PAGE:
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JSPES, Vol. 28, No. 4 (Winter 2003 )
pp. 451-486

An Examination of Gender Asymmetry in Divorce:an Extension of Fisher's Thesis

Wade C. Mackey, Ronald S. Immerman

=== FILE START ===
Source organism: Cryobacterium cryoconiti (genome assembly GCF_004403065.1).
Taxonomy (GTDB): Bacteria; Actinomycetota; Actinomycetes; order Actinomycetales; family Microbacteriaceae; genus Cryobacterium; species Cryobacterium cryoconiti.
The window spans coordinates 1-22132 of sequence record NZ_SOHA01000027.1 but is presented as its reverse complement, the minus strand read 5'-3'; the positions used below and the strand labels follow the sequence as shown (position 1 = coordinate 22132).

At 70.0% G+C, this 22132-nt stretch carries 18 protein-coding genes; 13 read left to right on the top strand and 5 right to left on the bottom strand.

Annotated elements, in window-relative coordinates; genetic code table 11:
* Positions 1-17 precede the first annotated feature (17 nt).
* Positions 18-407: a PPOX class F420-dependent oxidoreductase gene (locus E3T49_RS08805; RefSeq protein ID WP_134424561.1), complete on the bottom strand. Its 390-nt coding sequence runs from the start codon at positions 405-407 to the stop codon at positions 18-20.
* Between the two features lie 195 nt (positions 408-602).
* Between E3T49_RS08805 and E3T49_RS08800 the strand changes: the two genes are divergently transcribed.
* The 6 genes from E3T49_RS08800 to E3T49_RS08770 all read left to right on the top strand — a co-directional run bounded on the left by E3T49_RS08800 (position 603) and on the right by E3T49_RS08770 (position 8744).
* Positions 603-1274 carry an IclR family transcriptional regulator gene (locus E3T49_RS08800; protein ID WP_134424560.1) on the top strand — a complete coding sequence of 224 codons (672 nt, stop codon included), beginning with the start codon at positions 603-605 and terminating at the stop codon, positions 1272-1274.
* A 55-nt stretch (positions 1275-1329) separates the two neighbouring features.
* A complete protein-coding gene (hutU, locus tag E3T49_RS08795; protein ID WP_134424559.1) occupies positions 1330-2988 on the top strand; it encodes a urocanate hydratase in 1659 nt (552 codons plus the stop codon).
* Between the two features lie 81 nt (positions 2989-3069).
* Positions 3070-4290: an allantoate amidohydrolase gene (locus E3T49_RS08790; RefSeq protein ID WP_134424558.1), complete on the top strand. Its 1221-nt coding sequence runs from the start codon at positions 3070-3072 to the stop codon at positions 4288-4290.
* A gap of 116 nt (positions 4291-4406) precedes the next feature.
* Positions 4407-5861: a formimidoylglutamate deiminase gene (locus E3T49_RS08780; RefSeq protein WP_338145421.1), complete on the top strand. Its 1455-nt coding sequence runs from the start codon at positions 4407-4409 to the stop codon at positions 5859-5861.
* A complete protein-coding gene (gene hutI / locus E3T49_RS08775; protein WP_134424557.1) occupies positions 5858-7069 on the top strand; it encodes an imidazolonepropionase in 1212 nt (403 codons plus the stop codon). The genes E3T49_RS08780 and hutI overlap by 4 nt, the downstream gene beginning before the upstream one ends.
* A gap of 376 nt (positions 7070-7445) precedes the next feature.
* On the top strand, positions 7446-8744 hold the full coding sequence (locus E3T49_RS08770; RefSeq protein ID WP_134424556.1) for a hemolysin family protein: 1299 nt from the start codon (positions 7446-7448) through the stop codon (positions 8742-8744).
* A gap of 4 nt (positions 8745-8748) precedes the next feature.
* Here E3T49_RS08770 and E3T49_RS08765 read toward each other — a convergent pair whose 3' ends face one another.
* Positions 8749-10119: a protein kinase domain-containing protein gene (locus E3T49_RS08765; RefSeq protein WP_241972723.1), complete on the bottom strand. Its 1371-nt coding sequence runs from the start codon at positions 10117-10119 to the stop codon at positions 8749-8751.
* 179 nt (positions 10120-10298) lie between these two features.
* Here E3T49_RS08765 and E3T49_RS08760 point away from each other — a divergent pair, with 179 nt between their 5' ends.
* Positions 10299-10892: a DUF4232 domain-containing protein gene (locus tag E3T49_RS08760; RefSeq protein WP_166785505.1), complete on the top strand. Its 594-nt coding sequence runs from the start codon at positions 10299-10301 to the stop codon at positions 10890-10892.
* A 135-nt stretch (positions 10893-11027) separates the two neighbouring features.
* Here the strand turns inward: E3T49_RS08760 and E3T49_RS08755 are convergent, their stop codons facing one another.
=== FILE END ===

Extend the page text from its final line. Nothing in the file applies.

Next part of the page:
Fisher profiled the broad outlines of the relationship between men and women in the "sex contract": courting, marriage, and divorce. This article examines selected dynamics of divorce to extend the basics of Fisher's thesis. The argument is presented that, although the genders have a reciprocal relationship with each other, the reciprocity is not symmetrical. The relationship is asymmetrical. In the context of the development of romantic love (limerence), the social father, and paternal certainty, plus the cultural overlay of marriage upon pair-bonding, it is suggested that, across the millennia, the range of options from which the woman would choose her sexual partners has been attenuated. However, in the latter part of the 20th century, for some communities there was a lessening of the cultural mandates for an on-going social father and a permanent marriage commitment; i.e., procuring a divorce became relatively easy and was de-stigmatized. The resulting divorce patterns in the these communities, it is argued, reflect a much older mating pattern wherein female choice, based upon her psycho-emotional motivations, may have been pre-potent in selecting mating partners.